21st November 2018
Many Medical School interviews now include a calculation station as part of their Multiple Mini Interview (MMI). For example, Keele also has a separate maths test as part of their interview process. In this blog, we will show you how to undertake drug calculation questions and provide some examples.

Why Are Drug Calculations Used?

The rationale for assessing calculation skills according to Keele is as follows:

“It is very important that doctors are able to use simple maths to solve problems during their work. Incorrect calculations can have very serious consequences for patient safety. Therefore we have introduced a maths test to ensure that students accepted to study medicine are able to undertake the type of calculation needed…”

Keele also give more information about what you can expect during the test:

“…the questions on the interview day will all be related to clinical scenarios, although no clinical knowledge is required to answer the questions..”

“…Simple calculators may be used and these will be supplied.”

“..TThe clinical maths test consists of 20 maths questions to be completed in 30 minutes. Those who qualify for the UCAT special educational needs [UCATSEN] test will be given extra time on the day. There are no trick questions and the answers are all realistic.”

Birmingham say this about their calculation station, which forms part of a wider data interpretation station:

“We expect you will have 10 minutes to complete one or two tasks, and all applicants will complete the task at the same time, via a virtual software platform off camera. You will be asked to undertake simple mathematical calculations involving data that has clinical relevance.”

Whether you are allowed to use a calculator or not depends on the Medical School.

This blog will take you through some of the more clinically useful calculations that could feature in these stations.



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How Do You Convert Between Units?

In clinical practice one of the most useful type calculations to know how to perform is converting between units.


You prescribe a patient 1 g of paracetamol. How many milligrams is this?

A: 1 g = 1000 mg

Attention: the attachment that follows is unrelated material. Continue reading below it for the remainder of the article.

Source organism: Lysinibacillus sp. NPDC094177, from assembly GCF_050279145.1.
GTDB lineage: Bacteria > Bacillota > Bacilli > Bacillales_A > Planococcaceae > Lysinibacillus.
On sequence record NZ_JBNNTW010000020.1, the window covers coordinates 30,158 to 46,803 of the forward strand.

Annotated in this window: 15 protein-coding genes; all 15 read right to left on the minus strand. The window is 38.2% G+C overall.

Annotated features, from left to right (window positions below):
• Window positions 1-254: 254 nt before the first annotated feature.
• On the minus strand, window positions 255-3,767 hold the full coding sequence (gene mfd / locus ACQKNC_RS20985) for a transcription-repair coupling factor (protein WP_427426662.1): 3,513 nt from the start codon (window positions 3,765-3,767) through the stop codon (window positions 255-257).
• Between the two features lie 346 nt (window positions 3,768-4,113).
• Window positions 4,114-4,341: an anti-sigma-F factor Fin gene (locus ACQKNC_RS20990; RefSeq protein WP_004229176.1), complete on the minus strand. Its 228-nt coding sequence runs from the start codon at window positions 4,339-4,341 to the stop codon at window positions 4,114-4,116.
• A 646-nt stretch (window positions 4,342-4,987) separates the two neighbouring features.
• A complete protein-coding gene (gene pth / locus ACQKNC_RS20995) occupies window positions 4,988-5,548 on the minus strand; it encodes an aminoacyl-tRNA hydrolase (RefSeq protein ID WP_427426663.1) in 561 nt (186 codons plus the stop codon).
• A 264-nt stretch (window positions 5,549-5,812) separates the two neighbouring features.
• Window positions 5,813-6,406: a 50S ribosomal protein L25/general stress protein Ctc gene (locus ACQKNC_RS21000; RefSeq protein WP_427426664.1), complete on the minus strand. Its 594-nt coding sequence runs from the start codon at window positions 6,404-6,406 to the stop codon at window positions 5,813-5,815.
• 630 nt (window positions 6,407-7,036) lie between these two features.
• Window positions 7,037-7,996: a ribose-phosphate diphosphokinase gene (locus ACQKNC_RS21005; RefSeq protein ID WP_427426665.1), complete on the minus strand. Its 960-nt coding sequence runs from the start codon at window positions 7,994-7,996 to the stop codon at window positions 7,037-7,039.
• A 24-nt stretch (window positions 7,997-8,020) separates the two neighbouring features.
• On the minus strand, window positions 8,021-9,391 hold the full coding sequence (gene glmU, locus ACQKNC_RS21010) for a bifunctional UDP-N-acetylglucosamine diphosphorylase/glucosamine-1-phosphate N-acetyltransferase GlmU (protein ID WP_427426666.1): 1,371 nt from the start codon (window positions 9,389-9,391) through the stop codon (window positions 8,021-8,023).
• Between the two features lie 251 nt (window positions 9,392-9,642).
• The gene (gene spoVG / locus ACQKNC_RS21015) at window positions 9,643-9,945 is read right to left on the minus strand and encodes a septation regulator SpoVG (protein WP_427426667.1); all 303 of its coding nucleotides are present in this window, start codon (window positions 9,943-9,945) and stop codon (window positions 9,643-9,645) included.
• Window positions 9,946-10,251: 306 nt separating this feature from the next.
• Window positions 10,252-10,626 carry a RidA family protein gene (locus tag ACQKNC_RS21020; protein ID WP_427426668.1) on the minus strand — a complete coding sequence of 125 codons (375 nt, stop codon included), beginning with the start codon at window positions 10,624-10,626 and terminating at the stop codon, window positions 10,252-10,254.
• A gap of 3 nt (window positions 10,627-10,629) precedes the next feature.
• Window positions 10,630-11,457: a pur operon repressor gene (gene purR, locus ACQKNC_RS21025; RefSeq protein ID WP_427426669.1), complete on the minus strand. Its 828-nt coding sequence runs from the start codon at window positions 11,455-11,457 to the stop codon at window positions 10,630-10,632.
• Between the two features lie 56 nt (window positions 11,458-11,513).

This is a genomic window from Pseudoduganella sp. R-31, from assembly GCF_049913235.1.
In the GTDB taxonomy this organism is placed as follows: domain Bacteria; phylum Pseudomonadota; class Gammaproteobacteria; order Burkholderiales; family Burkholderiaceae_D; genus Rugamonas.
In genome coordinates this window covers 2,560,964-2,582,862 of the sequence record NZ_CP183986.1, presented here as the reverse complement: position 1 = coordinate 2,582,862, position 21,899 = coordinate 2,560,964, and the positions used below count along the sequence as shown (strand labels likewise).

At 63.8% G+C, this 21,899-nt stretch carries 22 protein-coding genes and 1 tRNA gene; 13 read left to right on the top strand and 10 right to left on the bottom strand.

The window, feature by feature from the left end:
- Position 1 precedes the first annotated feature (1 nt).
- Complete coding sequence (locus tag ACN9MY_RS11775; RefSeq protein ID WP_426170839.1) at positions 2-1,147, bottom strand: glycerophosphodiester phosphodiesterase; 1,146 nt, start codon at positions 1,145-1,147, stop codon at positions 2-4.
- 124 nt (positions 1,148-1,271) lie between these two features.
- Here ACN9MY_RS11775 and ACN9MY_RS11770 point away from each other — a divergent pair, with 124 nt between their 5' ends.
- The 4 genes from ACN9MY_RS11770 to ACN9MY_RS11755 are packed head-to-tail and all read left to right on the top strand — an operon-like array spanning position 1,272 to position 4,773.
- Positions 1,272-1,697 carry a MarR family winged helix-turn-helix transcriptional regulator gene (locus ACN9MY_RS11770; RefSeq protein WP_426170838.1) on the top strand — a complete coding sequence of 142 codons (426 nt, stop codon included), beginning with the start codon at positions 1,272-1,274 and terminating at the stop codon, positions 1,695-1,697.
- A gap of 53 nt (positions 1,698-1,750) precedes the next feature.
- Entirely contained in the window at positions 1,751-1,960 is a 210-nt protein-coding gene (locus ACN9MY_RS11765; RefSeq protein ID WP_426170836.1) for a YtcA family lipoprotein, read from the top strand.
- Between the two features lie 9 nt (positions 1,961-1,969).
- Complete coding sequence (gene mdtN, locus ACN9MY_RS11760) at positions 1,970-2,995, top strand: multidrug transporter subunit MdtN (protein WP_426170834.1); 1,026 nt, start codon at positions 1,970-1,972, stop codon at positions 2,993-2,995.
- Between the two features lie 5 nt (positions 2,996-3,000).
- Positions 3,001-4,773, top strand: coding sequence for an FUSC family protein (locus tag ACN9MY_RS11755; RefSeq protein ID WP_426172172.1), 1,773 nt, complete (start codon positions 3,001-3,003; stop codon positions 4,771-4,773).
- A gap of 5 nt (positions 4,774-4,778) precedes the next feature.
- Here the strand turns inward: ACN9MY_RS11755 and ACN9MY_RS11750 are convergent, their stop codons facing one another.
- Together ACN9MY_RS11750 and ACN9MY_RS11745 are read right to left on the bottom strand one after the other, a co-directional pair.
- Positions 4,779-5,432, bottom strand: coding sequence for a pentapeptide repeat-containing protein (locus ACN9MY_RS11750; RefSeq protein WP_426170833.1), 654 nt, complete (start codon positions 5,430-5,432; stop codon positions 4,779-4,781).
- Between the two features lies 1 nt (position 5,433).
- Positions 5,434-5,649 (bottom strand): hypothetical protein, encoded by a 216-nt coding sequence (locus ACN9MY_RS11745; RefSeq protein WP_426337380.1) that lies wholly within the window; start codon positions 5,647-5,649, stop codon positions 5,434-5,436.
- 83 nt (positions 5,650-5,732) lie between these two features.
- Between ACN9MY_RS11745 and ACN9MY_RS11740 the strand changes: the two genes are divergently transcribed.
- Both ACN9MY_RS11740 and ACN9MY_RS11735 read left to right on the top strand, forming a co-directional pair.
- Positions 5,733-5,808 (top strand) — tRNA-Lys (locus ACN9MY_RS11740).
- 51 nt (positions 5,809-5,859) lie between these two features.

Drugs Calculations Summary Table

Unit Gram Equivalents Exponential Form
Kilogram (kg) 1000.0 g 103 g
Gram (g) 1.0 g 1 g
Milligram (mg) 0.001 g 10-3 g
Microgram (μg) 0.000,001 g 10-6 g
Nanogram (ng) 0.000,000,001 g 10-9 g

You may find it helpful to write out the number with a decimal point after it. The decimal point moves three places to the left for every unit you move up (e.g. from grams to kilograms and three places to the right every time you move down a unit e.g from grams to milligrams. You need to move the decimal point six places if you move through two units (e.g from milligrams to nanograms).

How Do You Work Out Concentrations?

Some drug calculations may involve working out the volume of solution needed to give the required dose of a drug. One way to tackle these types of questions is to set up a simple equation where X is the variable you are trying to find. For example:

You are asked to give a patient weighing 50 kg a 1 mg/kg IV injection. The syringe contains 100 mg in 2 ml. What volume of the solution in the syringe do you need to give?

The patient weighs 50 kg and you need to give 1 mg per kg. 1 x 50 mg = 50 mg

Therefore you need to give a total dose of 50 mg.

The question states there is 100 mg in 2 ml. You need to give 50 mg and therefore need to find out what volume contains 50 mg.

You can set up an equation where X is the volume of the solution you are trying to find:


Rearrange the equation to find X


X= 1ml

Percentage Concentrations

Some questions may give you a concentration in the form of a percentage, for example, a patient is given a 5% solution of a drug. By convention, this means there are 5 g of the drug in every 100 mL. You can then use this information to work out what volume of a solution you need to give in order to give the patient the correct dose of a drug.

An example of this type of question is given below:

You are asked to give a patient 10 g of the drug WondaDrug. This comes as a 5% solution in bags containing 1 L. What volume of the 1 L bag do you need to give?

A: 5% means there are 5 g of WondaDrug in every 100 mL.

drugcalc3Rearrange the equation to find X


X= 200 mL

Here is another example:

You are asked to give a patient 1ml of 1% lidocaine. How many mg are you giving the patient?

A: 1% means there is 1 g in 100 mL.

Therefore there is 1000 mg in 100 mL

Therefore there is 10 mg in every 1 mL

Resultantly you are administering 10mg of lidocaine to the patient.

Keele have also released a document with some practice questions with complete worked answers. These will give you an idea of the level of difficulty you can expect. You should practice these timed.

You can find these here.


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